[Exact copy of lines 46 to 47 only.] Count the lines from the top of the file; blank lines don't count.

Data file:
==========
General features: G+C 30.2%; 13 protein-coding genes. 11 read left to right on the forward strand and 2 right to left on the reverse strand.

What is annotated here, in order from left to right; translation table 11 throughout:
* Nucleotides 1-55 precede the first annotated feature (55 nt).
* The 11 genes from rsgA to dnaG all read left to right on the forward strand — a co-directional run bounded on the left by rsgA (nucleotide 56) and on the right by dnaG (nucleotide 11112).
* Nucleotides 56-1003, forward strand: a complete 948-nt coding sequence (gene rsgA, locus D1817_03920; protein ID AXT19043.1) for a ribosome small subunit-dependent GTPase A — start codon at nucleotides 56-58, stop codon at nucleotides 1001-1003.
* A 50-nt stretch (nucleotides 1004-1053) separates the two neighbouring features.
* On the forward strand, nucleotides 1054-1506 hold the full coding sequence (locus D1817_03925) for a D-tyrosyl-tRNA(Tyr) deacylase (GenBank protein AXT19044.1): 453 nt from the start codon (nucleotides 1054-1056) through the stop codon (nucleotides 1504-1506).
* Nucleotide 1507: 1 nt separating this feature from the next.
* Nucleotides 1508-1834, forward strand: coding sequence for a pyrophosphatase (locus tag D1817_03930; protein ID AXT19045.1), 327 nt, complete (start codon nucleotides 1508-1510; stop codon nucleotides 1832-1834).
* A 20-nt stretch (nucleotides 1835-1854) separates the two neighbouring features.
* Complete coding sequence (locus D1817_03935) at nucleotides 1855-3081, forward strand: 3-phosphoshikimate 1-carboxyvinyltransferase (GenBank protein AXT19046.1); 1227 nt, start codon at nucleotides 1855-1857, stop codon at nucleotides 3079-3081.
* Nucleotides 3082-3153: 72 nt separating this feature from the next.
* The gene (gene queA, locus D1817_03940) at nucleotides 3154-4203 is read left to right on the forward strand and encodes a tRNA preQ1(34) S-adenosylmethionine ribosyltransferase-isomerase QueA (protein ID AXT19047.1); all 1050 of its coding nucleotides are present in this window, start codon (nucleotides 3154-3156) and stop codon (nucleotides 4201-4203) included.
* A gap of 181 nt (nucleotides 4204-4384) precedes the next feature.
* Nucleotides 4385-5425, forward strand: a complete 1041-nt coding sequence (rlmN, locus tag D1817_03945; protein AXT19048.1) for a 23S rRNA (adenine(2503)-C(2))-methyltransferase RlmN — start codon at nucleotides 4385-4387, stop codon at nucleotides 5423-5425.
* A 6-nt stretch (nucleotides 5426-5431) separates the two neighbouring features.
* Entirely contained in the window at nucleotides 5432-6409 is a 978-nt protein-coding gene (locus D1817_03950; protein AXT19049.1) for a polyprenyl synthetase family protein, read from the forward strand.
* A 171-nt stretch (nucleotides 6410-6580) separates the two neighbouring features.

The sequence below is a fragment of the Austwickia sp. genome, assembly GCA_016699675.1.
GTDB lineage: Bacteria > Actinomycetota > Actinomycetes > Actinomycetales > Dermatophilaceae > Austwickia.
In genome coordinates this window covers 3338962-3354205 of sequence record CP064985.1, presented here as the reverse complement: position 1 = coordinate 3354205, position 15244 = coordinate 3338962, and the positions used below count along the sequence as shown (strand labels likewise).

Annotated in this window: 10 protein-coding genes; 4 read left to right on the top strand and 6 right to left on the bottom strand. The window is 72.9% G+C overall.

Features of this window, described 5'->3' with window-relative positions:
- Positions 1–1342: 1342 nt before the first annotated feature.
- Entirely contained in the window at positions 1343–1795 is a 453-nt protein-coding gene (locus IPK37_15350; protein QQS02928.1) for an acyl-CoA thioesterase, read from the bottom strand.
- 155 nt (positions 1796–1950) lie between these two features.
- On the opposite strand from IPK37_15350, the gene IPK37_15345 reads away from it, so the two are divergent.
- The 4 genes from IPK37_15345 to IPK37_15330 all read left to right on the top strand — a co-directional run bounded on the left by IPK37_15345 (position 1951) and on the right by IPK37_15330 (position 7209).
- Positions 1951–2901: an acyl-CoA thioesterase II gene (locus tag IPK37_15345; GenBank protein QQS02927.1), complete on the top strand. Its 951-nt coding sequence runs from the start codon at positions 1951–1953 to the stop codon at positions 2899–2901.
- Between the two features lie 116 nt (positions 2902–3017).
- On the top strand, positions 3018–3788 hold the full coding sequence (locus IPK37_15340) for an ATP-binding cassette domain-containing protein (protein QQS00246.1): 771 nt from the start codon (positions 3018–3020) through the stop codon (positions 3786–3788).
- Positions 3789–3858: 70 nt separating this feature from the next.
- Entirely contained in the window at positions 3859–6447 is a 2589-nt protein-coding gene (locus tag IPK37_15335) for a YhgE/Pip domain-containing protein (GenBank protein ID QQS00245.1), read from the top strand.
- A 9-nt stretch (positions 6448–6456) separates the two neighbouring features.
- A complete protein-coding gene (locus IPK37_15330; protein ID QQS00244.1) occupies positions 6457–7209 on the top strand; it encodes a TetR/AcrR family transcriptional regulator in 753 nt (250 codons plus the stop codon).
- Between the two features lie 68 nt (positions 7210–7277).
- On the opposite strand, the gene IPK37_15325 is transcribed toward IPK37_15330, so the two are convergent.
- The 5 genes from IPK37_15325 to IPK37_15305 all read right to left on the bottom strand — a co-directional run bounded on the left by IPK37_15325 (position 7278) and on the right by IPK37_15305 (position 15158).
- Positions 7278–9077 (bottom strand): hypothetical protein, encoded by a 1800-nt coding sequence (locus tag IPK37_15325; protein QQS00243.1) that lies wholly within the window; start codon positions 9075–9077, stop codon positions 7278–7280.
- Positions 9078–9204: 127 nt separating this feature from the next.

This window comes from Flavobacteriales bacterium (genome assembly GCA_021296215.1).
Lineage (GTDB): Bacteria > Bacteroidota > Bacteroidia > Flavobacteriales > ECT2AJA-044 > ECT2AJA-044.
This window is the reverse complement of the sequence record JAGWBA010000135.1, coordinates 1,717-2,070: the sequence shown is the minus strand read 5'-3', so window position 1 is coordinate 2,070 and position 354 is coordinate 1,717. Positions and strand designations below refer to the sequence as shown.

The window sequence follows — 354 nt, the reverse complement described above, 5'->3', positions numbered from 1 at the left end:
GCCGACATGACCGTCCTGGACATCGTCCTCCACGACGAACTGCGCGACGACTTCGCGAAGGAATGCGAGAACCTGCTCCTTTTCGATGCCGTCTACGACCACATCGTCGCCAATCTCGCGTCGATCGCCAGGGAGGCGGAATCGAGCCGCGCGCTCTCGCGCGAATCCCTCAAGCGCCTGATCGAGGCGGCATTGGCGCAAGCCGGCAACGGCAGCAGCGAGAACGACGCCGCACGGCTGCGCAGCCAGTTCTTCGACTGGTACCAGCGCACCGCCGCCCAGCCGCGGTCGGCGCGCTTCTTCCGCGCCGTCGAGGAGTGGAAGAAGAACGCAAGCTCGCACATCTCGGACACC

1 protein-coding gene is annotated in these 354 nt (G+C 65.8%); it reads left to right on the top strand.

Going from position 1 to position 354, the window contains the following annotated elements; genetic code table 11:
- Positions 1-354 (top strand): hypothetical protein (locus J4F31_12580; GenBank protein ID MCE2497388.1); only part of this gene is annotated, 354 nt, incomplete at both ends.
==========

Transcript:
1 protein-coding gene is annotated in these 354 nt (G+C 65.8%); it reads left to right on the top strand.

Going from position 1 to position 354, the window contains the following annotated elements; genetic code table 11: